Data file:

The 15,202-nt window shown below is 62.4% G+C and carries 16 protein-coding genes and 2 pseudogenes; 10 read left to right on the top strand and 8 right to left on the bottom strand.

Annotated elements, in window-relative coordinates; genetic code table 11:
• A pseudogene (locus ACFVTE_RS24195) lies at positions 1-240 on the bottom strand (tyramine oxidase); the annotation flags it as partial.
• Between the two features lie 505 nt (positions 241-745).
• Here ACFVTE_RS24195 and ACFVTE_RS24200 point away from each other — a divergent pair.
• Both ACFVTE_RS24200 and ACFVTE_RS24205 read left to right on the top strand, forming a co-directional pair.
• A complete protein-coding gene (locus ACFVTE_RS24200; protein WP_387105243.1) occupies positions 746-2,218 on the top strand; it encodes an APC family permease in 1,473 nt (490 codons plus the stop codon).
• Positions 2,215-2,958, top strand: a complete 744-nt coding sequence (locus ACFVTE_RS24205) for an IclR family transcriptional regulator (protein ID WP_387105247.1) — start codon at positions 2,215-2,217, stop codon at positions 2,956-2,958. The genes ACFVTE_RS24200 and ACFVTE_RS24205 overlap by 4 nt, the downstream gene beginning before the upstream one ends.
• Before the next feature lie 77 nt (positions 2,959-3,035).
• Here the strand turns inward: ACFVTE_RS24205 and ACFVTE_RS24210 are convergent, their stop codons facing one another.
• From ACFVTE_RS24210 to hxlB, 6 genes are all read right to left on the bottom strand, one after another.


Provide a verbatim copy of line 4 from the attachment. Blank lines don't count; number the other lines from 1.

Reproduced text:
• Between the two features lie 505 nt (positions 241-745).